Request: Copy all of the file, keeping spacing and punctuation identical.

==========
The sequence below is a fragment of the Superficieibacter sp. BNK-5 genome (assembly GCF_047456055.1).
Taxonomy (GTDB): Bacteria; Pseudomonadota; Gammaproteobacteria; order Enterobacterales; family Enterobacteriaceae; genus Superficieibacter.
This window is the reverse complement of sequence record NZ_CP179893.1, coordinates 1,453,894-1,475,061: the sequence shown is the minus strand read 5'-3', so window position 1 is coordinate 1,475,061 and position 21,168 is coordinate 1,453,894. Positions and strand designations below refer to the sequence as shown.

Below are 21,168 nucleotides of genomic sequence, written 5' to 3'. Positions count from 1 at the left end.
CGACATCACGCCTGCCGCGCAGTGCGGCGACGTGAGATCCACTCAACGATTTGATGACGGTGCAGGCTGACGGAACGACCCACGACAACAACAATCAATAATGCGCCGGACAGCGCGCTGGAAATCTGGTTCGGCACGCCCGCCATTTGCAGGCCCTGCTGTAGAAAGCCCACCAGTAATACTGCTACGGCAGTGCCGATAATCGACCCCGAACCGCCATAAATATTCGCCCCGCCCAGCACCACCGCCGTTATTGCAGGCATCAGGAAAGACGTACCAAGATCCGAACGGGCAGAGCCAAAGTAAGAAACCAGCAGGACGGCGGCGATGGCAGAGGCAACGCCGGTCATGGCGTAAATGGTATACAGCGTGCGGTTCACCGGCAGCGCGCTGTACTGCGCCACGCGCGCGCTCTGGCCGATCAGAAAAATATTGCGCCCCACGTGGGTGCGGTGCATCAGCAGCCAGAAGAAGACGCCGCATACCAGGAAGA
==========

The sequence below is a fragment of the Superficieibacter sp. BNK-5 genome (assembly GCF_047456055.1).
Taxonomy (GTDB): Bacteria; Pseudomonadota; Gammaproteobacteria; order Enterobacterales; family Enterobacteriaceae; genus Superficieibacter.
This window is the reverse complement of sequence record NZ_CP179893.1, coordinates 1,453,894-1,475,061: the sequence shown is the minus strand read 5'-3', so window position 1 is coordinate 1,475,061 and position 21,168 is coordinate 1,453,894. Positions and strand designations below refer to the sequence as shown.

Below are 21,168 nucleotides of genomic sequence, written 5' to 3'. Positions count from 1 at the left end.
CGACATCACGCCTGCCGCGCAGTGCGGCGACGTGAGATCCACTCAACGATTTGATGACGGTGCAGGCTGACGGAACGACCCACGACAACAACAATCAATAATGCGCCGGACAGCGCGCTGGAAATCTGGTTCGGCACGCCCGCCATTTGCAGGCCCTGCTGTAGAAAGCCCACCAGTAATACTGCTACGGCAGTGCCGATAATCGACCCCGAACCGCCATAAATATTCGCCCCGCCCAGCACCACCGCCGTTATTGCAGGCATCAGGAAAGACGTACCAAGATCCGAACGGGCAGAGCCAAAGTAAGAAACCAGCAGGACGGCGGCGATGGCAGAGGCAACGCCGGTCATGGCGTAAATGGTATACAGCGTGCGGTTCACCGGCAGCGCGCTGTACTGCGCCACGCGCGCGCTCTGGCCGATCAGAAAAATATTGCGCCCCACGTGGGTGCGGTGCATCAGCAGCCAGAAGAAGACGCCGCATACCAGGAAGA